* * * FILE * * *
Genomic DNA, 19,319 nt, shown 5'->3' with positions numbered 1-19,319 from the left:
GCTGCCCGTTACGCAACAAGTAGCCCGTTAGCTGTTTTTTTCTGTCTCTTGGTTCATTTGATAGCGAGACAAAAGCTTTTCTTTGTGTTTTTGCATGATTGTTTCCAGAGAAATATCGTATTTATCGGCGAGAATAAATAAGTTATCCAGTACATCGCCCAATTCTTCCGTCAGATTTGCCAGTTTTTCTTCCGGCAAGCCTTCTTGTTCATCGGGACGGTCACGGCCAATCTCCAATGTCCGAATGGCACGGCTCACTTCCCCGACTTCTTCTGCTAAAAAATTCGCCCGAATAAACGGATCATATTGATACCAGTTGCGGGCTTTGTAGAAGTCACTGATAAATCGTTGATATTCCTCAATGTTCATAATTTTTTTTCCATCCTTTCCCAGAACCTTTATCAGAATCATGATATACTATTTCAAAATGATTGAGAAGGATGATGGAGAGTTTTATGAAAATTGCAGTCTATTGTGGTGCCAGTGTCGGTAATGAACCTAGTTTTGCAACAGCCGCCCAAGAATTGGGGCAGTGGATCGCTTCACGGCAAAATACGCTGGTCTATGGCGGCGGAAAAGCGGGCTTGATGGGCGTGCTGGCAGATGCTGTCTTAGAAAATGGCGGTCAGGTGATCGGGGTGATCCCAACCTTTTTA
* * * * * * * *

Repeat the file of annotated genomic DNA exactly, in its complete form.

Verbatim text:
Genomic DNA, 19,319 nt, shown 5'->3' with positions numbered 1-19,319 from the left:
GCTGCCCGTTACGCAACAAGTAGCCCGTTAGCTGTTTTTTTCTGTCTCTTGGTTCATTTGATAGCGAGACAAAAGCTTTTCTTTGTGTTTTTGCATGATTGTTTCCAGAGAAATATCGTATTTATCGGCGAGAATAAATAAGTTATCCAGTACATCGCCCAATTCTTCCGTCAGATTTGCCAGTTTTTCTTCCGGCAAGCCTTCTTGTTCATCGGGACGGTCACGGCCAATCTCCAATGTCCGAATGGCACGGCTCACTTCCCCGACTTCTTCTGCTAAAAAATTCGCCCGAATAAACGGATCATATTGATACCAGTTGCGGGCTTTGTAGAAGTCACTGATAAATCGTTGATATTCCTCAATGTTCATAATTTTTTTTCCATCCTTTCCCAGAACCTTTATCAGAATCATGATATACTATTTCAAAATGATTGAGAAGGATGATGGAGAGTTTTATGAAAATTGCAGTCTATTGTGGTGCCAGTGTCGGTAATGAACCTAGTTTTGCAACAGCCGCCCAAGAATTGGGGCAGTGGATCGCTTCACGGCAAAATACGCTGGTCTATGGCGGCGGAAAAGCGGGCTTGATGGGCGTGCTGGCAGATGCTGTCTTAGAAAATGGCGGTCAGGTGATCGGGGTGATCCCAACCTTTTTA